Photoshopped images are not reality. Sure, we know that, but we accept Photoshop images as a reflection of reality. Now, by Photoshop I also mean special effects; the kind you see on television and in movies. Everything looks real but nothing is.
Computer generated graphics have become so realistic looking that distinguishing reality from fakery on the big screen isn’t so easy any more. Last week I watched Rod Taylor in the original The Time Machine movie from 1960. For the era, special effects were decent, but nothing compared to today’s standard fare.
As excellent as today’s special effects are, they’re about to get better. Much better. Better to the point of simulating reality in many ways. A few years ago Adobe demonstrated what was called Photoshop for voice. Sebastian Anthony explains:
[Technology] that lets you edit recorded speech so that you can alter what that person said or create an entirely new sentence from their voice. It seems inevitable that it will eventually be referred to as “photoshop but for audio.”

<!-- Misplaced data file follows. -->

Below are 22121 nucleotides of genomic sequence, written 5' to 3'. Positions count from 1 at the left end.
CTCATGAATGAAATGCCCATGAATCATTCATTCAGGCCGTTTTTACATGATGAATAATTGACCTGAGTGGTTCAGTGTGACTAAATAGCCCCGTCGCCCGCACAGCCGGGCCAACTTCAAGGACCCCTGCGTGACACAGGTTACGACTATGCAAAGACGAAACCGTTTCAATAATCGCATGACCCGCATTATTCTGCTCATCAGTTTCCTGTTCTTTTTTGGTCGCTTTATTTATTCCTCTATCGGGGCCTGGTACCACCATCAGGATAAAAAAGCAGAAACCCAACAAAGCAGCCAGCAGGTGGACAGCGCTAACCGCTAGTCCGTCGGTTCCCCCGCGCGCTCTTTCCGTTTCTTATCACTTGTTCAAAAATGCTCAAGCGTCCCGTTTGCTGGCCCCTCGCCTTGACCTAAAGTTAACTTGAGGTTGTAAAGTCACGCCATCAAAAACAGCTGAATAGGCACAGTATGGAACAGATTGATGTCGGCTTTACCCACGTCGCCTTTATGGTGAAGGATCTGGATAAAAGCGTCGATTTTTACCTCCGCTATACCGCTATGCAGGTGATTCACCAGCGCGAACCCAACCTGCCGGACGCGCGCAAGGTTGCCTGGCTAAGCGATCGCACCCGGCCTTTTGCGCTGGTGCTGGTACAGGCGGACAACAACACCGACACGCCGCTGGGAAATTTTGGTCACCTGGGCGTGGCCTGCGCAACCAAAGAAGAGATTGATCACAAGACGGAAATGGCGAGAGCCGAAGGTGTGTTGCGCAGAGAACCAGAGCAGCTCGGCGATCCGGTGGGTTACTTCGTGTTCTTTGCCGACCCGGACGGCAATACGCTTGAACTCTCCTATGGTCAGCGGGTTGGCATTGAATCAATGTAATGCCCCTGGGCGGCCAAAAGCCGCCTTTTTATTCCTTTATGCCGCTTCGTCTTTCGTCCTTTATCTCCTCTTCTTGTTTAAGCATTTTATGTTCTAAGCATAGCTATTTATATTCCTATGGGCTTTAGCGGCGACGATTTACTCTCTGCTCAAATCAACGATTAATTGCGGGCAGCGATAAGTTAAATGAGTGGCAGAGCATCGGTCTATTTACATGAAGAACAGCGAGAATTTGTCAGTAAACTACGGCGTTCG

In other words, special effects for voices has reached the point where anyone’s voice can be captured and then repeated– but using whatever words you type, rather than what the voice actually spoke.
Initially the text box shows the spoken content of the audio clip. You can then move the words around, delete fragments, or type in entirely new words. When you type in a new word, there’s a small pause while the word is constructed—then you can press play and listen to the new clip.
4K HDR televisions are becoming the norm. That’s what you get with Apple’s new Apple TV. 4K HDR. Frankly, the detailed quality in 4K video is strikingly realistic. Jesse says it is so realistic it doesn’t look real. I understand the sentiment.
An iPhone records video in 4K with HDR. Already we see 8K cameras and 8K displays– four times the resolution of 4K televisions. Yes, they are years away. But that only means higher resolution will be here in years that get here faster than we think possible. How long before a feature length movie comes along that is as realistic as film but is completely computer generated? And, by computer generated, I mean not just the video, but the dialog, too.
Our 4K HDR TV already makes humans onscreen to be very visually flawed characters and it’s those flaws which indicate humanity. That means future computer generated characters will need to be flawed in similar ways.
If Adobe and others can produce lifelike, human-like visuals with human voices, how long before we have walking talking human-like robots doing our chores for us?
Beyond that, I wonder what humans will do to earn their keep.